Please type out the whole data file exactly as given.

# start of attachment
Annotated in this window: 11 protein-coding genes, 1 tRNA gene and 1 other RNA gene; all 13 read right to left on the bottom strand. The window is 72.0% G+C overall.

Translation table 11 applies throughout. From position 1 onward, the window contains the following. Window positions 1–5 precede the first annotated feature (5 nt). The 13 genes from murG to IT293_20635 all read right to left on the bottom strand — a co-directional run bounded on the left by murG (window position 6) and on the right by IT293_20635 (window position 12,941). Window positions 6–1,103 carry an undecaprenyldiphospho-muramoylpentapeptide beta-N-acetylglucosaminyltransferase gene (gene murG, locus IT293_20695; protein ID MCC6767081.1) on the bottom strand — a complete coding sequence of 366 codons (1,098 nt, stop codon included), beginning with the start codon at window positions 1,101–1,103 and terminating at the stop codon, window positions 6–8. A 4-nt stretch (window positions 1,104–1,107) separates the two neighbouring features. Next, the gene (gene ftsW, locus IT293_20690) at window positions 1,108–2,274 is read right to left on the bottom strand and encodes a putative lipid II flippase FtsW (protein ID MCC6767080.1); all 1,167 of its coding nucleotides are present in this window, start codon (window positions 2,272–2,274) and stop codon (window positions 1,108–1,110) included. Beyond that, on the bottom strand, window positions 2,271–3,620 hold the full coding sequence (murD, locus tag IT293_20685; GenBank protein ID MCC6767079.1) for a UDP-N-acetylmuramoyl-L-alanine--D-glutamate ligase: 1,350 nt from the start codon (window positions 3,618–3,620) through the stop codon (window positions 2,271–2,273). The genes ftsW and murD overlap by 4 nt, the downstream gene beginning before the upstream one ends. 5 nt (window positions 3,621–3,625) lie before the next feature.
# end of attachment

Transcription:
Annotated in this window: 11 protein-coding genes, 1 tRNA gene and 1 other RNA gene; all 13 read right to left on the bottom strand. The window is 72.0% G+C overall.

Translation table 11 applies throughout. From position 1 onward, the window contains the following. Window positions 1–5 precede the first annotated feature (5 nt). The 13 genes from murG to IT293_20635 all read right to left on the bottom strand — a co-directional run bounded on the left by murG (window position 6) and on the right by IT293_20635 (window position 12,941). Window positions 6–1,103 carry an undecaprenyldiphospho-muramoylpentapeptide beta-N-acetylglucosaminyltransferase gene (gene murG, locus IT293_20695; protein ID MCC6767081.1) on the bottom strand — a complete coding sequence of 366 codons (1,098 nt, stop codon included), beginning with the start codon at window positions 1,101–1,103 and terminating at the stop codon, window positions 6–8. A 4-nt stretch (window positions 1,104–1,107) separates the two neighbouring features. Next, the gene (gene ftsW, locus IT293_20690) at window positions 1,108–2,274 is read right to left on the bottom strand and encodes a putative lipid II flippase FtsW (protein ID MCC6767080.1); all 1,167 of its coding nucleotides are present in this window, start codon (window positions 2,272–2,274) and stop codon (window positions 1,108–1,110) included. Beyond that, on the bottom strand, window positions 2,271–3,620 hold the full coding sequence (murD, locus tag IT293_20685; GenBank protein ID MCC6767079.1) for a UDP-N-acetylmuramoyl-L-alanine--D-glutamate ligase: 1,350 nt from the start codon (window positions 3,618–3,620) through the stop codon (window positions 2,271–2,273). The genes ftsW and murD overlap by 4 nt, the downstream gene beginning before the upstream one ends. 5 nt (window positions 3,621–3,625) lie before the next feature.